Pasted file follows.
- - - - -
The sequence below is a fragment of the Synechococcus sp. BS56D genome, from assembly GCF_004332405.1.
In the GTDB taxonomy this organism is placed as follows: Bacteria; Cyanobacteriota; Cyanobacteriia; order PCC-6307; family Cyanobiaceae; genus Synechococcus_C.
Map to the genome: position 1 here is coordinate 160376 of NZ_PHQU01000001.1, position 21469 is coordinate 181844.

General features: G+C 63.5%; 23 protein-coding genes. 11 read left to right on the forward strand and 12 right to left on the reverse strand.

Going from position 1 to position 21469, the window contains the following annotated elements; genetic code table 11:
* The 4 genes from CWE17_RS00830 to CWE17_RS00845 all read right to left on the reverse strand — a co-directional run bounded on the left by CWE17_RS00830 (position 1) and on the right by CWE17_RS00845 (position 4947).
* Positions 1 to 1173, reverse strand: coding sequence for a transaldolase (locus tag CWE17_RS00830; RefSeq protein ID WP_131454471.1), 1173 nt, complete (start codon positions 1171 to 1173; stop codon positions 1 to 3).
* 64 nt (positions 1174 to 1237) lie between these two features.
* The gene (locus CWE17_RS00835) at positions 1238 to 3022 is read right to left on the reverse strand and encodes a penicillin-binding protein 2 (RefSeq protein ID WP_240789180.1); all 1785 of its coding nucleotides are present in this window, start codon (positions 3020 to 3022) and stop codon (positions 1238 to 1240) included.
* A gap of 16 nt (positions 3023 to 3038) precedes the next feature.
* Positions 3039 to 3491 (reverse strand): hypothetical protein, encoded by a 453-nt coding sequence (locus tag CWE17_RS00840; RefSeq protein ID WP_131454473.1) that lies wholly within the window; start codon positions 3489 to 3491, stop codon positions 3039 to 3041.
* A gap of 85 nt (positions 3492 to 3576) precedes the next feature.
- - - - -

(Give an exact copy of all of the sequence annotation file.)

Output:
The sequence below is a fragment of the Synechococcus sp. BS56D genome, from assembly GCF_004332405.1.
In the GTDB taxonomy this organism is placed as follows: Bacteria; Cyanobacteriota; Cyanobacteriia; order PCC-6307; family Cyanobiaceae; genus Synechococcus_C.
Map to the genome: position 1 here is coordinate 160376 of NZ_PHQU01000001.1, position 21469 is coordinate 181844.

General features: G+C 63.5%; 23 protein-coding genes. 11 read left to right on the forward strand and 12 right to left on the reverse strand.

Going from position 1 to position 21469, the window contains the following annotated elements; genetic code table 11:
* The 4 genes from CWE17_RS00830 to CWE17_RS00845 all read right to left on the reverse strand — a co-directional run bounded on the left by CWE17_RS00830 (position 1) and on the right by CWE17_RS00845 (position 4947).
* Positions 1 to 1173, reverse strand: coding sequence for a transaldolase (locus tag CWE17_RS00830; RefSeq protein ID WP_131454471.1), 1173 nt, complete (start codon positions 1171 to 1173; stop codon positions 1 to 3).
* 64 nt (positions 1174 to 1237) lie between these two features.
* The gene (locus CWE17_RS00835) at positions 1238 to 3022 is read right to left on the reverse strand and encodes a penicillin-binding protein 2 (RefSeq protein ID WP_240789180.1); all 1785 of its coding nucleotides are present in this window, start codon (positions 3020 to 3022) and stop codon (positions 1238 to 1240) included.
* A gap of 16 nt (positions 3023 to 3038) precedes the next feature.
* Positions 3039 to 3491 (reverse strand): hypothetical protein, encoded by a 453-nt coding sequence (locus tag CWE17_RS00840; RefSeq protein ID WP_131454473.1) that lies wholly within the window; start codon positions 3489 to 3491, stop codon positions 3039 to 3041.
* A gap of 85 nt (positions 3492 to 3576) precedes the next feature.